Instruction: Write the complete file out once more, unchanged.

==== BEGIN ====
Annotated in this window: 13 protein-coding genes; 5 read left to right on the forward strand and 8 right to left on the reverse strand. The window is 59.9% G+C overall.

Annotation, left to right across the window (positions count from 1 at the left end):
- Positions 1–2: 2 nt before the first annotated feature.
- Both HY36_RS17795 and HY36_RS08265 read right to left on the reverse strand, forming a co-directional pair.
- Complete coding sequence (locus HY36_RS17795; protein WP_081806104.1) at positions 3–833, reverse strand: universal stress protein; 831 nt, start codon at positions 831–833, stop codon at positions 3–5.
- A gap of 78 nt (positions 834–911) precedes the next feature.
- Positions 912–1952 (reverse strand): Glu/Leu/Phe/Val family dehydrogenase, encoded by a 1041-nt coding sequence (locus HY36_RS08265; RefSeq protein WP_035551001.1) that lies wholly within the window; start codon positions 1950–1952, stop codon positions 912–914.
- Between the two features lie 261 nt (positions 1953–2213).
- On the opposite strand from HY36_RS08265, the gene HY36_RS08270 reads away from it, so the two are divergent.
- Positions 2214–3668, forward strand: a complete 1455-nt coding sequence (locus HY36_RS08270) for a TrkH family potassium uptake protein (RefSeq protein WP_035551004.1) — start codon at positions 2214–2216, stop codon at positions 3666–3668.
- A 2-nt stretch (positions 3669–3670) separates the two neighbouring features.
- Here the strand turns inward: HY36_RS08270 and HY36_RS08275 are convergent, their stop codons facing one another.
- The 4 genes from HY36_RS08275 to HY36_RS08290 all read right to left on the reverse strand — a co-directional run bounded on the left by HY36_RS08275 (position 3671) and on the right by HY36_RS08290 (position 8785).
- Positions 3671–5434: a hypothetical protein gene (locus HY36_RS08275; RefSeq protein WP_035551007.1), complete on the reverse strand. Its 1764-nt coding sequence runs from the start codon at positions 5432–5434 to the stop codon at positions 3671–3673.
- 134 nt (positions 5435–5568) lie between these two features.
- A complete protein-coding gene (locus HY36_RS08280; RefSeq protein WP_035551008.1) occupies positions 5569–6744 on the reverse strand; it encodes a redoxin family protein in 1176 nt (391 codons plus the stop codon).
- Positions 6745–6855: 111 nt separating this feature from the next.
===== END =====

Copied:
Annotated in this window: 13 protein-coding genes; 5 read left to right on the forward strand and 8 right to left on the reverse strand. The window is 59.9% G+C overall.

Annotation, left to right across the window (positions count from 1 at the left end):
- Positions 1–2: 2 nt before the first annotated feature.
- Both HY36_RS17795 and HY36_RS08265 read right to left on the reverse strand, forming a co-directional pair.
- Complete coding sequence (locus HY36_RS17795; protein WP_081806104.1) at positions 3–833, reverse strand: universal stress protein; 831 nt, start codon at positions 831–833, stop codon at positions 3–5.
- A gap of 78 nt (positions 834–911) precedes the next feature.
- Positions 912–1952 (reverse strand): Glu/Leu/Phe/Val family dehydrogenase, encoded by a 1041-nt coding sequence (locus HY36_RS08265; RefSeq protein WP_035551001.1) that lies wholly within the window; start codon positions 1950–1952, stop codon positions 912–914.
- Between the two features lie 261 nt (positions 1953–2213).
- On the opposite strand from HY36_RS08265, the gene HY36_RS08270 reads away from it, so the two are divergent.
- Positions 2214–3668, forward strand: a complete 1455-nt coding sequence (locus HY36_RS08270) for a TrkH family potassium uptake protein (RefSeq protein WP_035551004.1) — start codon at positions 2214–2216, stop codon at positions 3666–3668.
- A 2-nt stretch (positions 3669–3670) separates the two neighbouring features.
- Here the strand turns inward: HY36_RS08270 and HY36_RS08275 are convergent, their stop codons facing one another.
- The 4 genes from HY36_RS08275 to HY36_RS08290 all read right to left on the reverse strand — a co-directional run bounded on the left by HY36_RS08275 (position 3671) and on the right by HY36_RS08290 (position 8785).
- Positions 3671–5434: a hypothetical protein gene (locus HY36_RS08275; RefSeq protein WP_035551007.1), complete on the reverse strand. Its 1764-nt coding sequence runs from the start codon at positions 5432–5434 to the stop codon at positions 3671–3673.
- 134 nt (positions 5435–5568) lie between these two features.
- A complete protein-coding gene (locus HY36_RS08280; RefSeq protein WP_035551008.1) occupies positions 5569–6744 on the reverse strand; it encodes a redoxin family protein in 1176 nt (391 codons plus the stop codon).
- Positions 6745–6855: 111 nt separating this feature from the next.